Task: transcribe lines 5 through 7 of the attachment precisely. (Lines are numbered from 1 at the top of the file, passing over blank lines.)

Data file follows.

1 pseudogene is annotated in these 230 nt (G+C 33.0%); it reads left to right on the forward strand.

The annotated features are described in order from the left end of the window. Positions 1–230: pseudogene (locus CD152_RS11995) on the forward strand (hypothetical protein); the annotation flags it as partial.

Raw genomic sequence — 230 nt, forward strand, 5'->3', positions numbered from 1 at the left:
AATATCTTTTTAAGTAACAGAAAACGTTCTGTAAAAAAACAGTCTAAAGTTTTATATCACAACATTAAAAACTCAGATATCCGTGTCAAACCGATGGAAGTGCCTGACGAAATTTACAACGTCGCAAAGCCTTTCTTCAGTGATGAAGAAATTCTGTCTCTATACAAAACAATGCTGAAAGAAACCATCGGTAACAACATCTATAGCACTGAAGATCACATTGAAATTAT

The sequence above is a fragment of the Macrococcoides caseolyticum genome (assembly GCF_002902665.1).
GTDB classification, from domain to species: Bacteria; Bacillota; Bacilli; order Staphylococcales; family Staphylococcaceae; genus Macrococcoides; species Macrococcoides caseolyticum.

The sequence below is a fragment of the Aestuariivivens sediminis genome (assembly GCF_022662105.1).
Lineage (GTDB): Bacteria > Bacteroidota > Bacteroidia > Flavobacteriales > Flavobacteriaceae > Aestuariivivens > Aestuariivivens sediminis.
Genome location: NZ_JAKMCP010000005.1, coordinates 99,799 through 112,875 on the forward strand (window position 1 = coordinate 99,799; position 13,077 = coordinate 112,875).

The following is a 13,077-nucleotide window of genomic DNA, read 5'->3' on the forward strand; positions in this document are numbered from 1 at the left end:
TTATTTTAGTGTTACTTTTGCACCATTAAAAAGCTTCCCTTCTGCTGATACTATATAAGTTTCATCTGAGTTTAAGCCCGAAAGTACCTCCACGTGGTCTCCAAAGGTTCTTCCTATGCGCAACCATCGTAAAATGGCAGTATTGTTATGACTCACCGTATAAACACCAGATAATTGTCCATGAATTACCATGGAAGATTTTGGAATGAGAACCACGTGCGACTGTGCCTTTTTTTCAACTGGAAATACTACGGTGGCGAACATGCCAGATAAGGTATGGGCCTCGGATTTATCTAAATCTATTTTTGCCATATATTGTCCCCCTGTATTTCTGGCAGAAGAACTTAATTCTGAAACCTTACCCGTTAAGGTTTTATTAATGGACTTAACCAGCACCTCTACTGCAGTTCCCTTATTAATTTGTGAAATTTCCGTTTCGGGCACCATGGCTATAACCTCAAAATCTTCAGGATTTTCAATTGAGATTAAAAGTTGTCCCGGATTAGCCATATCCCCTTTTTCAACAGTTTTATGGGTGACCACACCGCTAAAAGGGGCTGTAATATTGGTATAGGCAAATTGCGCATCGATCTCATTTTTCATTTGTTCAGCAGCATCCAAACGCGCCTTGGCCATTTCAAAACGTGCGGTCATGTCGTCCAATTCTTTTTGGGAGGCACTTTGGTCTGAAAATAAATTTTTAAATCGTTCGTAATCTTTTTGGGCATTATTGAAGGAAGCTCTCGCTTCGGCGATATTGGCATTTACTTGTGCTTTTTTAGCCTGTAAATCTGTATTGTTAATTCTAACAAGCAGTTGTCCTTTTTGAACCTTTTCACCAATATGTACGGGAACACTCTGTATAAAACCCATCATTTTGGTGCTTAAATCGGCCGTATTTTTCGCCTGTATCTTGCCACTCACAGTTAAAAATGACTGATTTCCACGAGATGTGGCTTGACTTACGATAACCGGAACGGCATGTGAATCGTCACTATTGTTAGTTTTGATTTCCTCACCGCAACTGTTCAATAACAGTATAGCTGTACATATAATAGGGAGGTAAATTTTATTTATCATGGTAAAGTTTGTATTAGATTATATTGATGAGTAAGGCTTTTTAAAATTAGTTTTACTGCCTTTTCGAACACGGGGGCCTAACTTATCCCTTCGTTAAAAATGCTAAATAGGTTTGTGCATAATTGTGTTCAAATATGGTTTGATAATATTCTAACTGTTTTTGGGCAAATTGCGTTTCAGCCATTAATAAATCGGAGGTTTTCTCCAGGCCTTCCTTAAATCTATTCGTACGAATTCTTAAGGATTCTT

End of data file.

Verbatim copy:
The sequence above is a fragment of the Macrococcoides caseolyticum genome (assembly GCF_002902665.1).
GTDB classification, from domain to species: Bacteria; Bacillota; Bacilli; order Staphylococcales; family Staphylococcaceae; genus Macrococcoides; species Macrococcoides caseolyticum.

The sequence below is a fragment of the Aestuariivivens sediminis genome (assembly GCF_022662105.1).